Veterans Day 2013 Marks the End and a Beginning

Veterans offer advice, even to protesters, on how to talk to them on final wartime holiday.

U.S. Army Pfc. Jordan Adams provides security from a hilltop during a meeting with Afghan national police in Bagram in Afghanistan's Parwan province, Sept. 7, 2013.

A harrowing quotation from President Lincoln is emblazoned on the front of the Department of Veterans Affairs building, across H Street from the White House in Washington, D.C.

"To care for him who shall have borne the battle and for his widow, and his orphan."

It's part of a longer speech the president gave at the end of the Civil War in 1865, a period the VA describes as a "time of great uneasiness." A month later the war would end, and Lincoln himself was assassinated shortly after.

On Veterans Day 2013, the U.S. finds itself at a similar crossroads. This is the last such holiday Americans will likely observe during war for the first time in more than 12 years. By November 2014, the government and its military might plans to be in the final throes of withdrawing all combat troops from Afghanistan -- perhaps all troops -- thus ending America's longest war in history. President Obama, facing unprecedented public outcry over hawkish policies worldwide, will have fulfilled his campaign promise of ending protracted wars in the Middle East.

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For many veterans who spoke with U.S. News, it's a time of great reflection and thoughtfulness both for the circumstances that brought the military to this point, and the herculean task that remains before it.

Three-quarters of a million veterans remain in the VA backlog, still waiting to receive a ruling on whether they will receive federal assistance for having put at risk their lives and all that comes with it. Of these, more than 421,000 --almost 60 percent -- have been waiting for more than four months.

These numbers have improved under the leadership of VA Secretary Eric Shinseki. He told Congress in early October that now fewer than 1 percent have been waiting for more than two years. Roughly 20 percent remain who have been waiting for more than one year. The size of both groups is shrinking.

"By and large, our patient population is older, sicker and in need of our support," Shinseki said of the 5 million beneficiaries. "For a large portion of them, our compensation or beneficiary checks are crucial to their ability to have order in their lives."

One veteran described in detail the sense of helplessness that accompanies having to apply for government benefits as a result of physical, emotional or psychological injury, only to be among the thousands who are denied.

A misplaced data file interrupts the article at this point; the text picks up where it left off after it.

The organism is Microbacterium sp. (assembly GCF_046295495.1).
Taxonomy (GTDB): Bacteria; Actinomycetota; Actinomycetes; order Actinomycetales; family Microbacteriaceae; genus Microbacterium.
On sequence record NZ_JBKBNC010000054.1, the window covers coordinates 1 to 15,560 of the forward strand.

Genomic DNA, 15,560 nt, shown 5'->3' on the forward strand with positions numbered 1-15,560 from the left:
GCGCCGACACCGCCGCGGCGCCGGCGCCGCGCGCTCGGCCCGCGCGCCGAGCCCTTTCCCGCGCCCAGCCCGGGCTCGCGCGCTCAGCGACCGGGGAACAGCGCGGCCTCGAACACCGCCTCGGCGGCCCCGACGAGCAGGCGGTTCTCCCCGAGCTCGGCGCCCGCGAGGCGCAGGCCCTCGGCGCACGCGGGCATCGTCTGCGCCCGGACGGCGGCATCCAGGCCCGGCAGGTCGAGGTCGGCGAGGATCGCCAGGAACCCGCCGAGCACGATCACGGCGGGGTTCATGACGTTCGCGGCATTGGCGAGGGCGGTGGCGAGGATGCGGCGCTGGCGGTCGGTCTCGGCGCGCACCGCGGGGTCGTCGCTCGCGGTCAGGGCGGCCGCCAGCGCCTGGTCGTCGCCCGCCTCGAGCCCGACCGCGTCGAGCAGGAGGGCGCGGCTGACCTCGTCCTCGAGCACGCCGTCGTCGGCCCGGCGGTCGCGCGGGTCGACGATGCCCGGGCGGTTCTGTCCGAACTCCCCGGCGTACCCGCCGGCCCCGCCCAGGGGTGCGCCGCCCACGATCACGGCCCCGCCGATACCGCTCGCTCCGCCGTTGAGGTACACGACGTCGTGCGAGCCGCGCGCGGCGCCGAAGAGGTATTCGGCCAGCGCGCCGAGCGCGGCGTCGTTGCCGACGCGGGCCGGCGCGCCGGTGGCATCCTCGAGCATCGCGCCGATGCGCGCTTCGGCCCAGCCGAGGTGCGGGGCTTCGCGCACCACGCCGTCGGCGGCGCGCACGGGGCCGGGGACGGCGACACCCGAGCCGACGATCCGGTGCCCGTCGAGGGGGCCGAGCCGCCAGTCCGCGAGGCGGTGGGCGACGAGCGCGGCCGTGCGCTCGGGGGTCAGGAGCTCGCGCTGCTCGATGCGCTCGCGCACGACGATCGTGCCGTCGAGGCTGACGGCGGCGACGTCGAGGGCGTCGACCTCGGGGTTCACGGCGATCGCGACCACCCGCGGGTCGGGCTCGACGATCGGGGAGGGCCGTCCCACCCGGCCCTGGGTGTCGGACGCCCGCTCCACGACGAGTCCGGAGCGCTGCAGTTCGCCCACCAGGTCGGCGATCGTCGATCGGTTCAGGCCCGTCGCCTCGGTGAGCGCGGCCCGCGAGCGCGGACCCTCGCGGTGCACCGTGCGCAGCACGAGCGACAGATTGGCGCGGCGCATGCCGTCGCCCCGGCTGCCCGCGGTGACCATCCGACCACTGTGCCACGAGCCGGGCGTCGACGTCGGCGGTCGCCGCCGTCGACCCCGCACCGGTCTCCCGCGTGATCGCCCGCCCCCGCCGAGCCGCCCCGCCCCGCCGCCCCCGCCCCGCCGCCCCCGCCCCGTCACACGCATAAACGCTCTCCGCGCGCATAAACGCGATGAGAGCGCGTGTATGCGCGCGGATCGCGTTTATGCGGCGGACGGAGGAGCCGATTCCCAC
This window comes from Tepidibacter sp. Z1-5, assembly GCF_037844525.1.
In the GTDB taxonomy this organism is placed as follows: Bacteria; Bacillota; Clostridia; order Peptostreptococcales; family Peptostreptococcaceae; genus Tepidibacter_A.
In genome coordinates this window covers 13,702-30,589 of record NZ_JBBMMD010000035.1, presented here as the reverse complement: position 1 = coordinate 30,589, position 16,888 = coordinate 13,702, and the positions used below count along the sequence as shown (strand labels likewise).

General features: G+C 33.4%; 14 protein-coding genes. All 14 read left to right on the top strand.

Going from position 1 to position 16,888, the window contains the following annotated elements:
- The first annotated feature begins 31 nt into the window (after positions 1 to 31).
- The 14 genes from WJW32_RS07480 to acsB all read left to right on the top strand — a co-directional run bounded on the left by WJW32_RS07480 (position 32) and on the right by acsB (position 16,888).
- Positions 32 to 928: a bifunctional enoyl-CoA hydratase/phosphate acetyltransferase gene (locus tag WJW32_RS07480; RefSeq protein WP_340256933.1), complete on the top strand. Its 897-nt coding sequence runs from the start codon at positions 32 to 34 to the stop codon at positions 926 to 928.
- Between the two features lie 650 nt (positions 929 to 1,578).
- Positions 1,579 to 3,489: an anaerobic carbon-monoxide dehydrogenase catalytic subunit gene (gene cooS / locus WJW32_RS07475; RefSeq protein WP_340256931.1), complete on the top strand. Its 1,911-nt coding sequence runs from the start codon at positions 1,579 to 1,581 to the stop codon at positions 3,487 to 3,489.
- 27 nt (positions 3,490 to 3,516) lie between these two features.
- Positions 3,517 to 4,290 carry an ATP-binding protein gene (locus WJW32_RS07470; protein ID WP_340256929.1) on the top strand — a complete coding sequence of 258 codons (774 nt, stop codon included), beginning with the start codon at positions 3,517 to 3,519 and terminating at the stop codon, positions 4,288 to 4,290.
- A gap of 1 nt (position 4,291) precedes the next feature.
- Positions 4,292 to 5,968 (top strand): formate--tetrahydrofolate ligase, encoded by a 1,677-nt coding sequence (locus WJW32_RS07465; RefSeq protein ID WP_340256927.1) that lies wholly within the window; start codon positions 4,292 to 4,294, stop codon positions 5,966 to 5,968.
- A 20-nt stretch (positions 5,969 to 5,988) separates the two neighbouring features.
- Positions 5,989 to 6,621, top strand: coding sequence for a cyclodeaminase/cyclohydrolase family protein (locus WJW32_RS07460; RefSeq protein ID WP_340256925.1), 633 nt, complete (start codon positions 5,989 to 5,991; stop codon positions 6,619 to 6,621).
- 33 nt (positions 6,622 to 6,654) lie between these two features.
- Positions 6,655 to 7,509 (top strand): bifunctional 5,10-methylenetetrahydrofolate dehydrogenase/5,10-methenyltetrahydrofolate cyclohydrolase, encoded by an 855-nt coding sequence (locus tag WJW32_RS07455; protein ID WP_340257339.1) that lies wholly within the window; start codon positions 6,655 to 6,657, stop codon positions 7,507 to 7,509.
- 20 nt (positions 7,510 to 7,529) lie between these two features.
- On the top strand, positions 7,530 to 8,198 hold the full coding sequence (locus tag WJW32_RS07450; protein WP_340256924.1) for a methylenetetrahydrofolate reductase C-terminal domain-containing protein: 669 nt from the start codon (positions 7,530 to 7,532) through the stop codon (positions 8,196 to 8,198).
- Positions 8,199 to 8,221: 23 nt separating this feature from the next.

"Filing a claim is an act of courage," says Anu Bhagwati, a Marine Corps veteran from 1999 to 2004 who now serves as executive director of veterans advocacy group the Service Women's Action Network. That process is not a "one-time" deal, she says.

Negotiating the process can take days, weeks or sometimes months depending on what kind of claim a veteran is filing, from physical injury treatments to compensation for sexual abuse while in uniform. It then takes further weeks, months and at times years to receive a decision from the government.

"It's the less sexy side of talking about military service," she says. "We cannot let VA off the hook."

SWAN fears public empathy will all but dissolve as the U.S. withdraws from Afghanistan, bringing to a close what many talking heads quickly dub a period of "war weariness." It is also a time, however, in which roughly half of 1 percent of all Americans have served in uniform.

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"Americans have a very short-term memory. It's going to be a challenge to remind them to care," Bhagwati says.

Joe Davis, public affairs director for the Veterans of Foreign Wars, offers "a plea for America to never forget the men and women who serve in uniform, and their families, not only on Veterans day but every day of the year."

"The first priority of the Federal Government is to protect and defend its citizens, and just because Afghanistan may be winding down doesn't mean the rest of the world suddenly becomes less dangerous or any more predictable," he says in an email. "It is expensive to maintain an all-volunteer force, and equally expensive to care for our wounded, ill and injured. Simply put, if the nation cannot afford to take care of its military or disabled veterans, then the nation should quit creating us."